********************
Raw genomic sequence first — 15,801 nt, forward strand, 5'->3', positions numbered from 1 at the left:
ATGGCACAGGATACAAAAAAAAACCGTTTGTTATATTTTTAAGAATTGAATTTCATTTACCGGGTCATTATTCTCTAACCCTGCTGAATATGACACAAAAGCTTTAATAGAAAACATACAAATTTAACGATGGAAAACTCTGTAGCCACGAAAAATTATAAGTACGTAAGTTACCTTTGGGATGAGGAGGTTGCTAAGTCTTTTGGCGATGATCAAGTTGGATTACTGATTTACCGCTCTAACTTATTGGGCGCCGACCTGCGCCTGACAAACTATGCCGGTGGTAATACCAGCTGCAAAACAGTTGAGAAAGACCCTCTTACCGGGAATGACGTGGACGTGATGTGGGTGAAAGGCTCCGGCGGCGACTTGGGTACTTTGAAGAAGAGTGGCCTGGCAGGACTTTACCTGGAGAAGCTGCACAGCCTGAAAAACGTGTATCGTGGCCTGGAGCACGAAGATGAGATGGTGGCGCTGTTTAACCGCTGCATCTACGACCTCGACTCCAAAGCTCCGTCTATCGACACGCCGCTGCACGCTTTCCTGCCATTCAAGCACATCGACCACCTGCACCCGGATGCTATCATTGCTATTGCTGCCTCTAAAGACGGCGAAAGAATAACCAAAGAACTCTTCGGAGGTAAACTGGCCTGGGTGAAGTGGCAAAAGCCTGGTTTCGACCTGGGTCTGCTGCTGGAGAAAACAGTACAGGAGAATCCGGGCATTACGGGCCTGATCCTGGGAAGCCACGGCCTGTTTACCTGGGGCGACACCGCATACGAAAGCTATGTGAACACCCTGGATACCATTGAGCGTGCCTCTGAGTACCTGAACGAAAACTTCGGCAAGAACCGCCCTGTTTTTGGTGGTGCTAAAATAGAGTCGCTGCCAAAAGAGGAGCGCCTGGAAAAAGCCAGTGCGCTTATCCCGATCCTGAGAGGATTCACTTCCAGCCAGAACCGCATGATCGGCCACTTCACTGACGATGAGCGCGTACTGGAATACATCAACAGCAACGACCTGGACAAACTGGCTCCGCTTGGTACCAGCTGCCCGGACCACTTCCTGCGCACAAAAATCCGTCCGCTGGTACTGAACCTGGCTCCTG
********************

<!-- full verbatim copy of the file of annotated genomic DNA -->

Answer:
Raw genomic sequence first — 15,801 nt, forward strand, 5'->3', positions numbered from 1 at the left:
ATGGCACAGGATACAAAAAAAAACCGTTTGTTATATTTTTAAGAATTGAATTTCATTTACCGGGTCATTATTCTCTAACCCTGCTGAATATGACACAAAAGCTTTAATAGAAAACATACAAATTTAACGATGGAAAACTCTGTAGCCACGAAAAATTATAAGTACGTAAGTTACCTTTGGGATGAGGAGGTTGCTAAGTCTTTTGGCGATGATCAAGTTGGATTACTGATTTACCGCTCTAACTTATTGGGCGCCGACCTGCGCCTGACAAACTATGCCGGTGGTAATACCAGCTGCAAAACAGTTGAGAAAGACCCTCTTACCGGGAATGACGTGGACGTGATGTGGGTGAAAGGCTCCGGCGGCGACTTGGGTACTTTGAAGAAGAGTGGCCTGGCAGGACTTTACCTGGAGAAGCTGCACAGCCTGAAAAACGTGTATCGTGGCCTGGAGCACGAAGATGAGATGGTGGCGCTGTTTAACCGCTGCATCTACGACCTCGACTCCAAAGCTCCGTCTATCGACACGCCGCTGCACGCTTTCCTGCCATTCAAGCACATCGACCACCTGCACCCGGATGCTATCATTGCTATTGCTGCCTCTAAAGACGGCGAAAGAATAACCAAAGAACTCTTCGGAGGTAAACTGGCCTGGGTGAAGTGGCAAAAGCCTGGTTTCGACCTGGGTCTGCTGCTGGAGAAAACAGTACAGGAGAATCCGGGCATTACGGGCCTGATCCTGGGAAGCCACGGCCTGTTTACCTGGGGCGACACCGCATACGAAAGCTATGTGAACACCCTGGATACCATTGAGCGTGCCTCTGAGTACCTGAACGAAAACTTCGGCAAGAACCGCCCTGTTTTTGGTGGTGCTAAAATAGAGTCGCTGCCAAAAGAGGAGCGCCTGGAAAAAGCCAGTGCGCTTATCCCGATCCTGAGAGGATTCACTTCCAGCCAGAACCGCATGATCGGCCACTTCACTGACGATGAGCGCGTACTGGAATACATCAACAGCAACGACCTGGACAAACTGGCTCCGCTTGGTACCAGCTGCCCGGACCACTTCCTGCGCACAAAAATCCGTCCGCTGGTACTGAACCTGGCTCCTG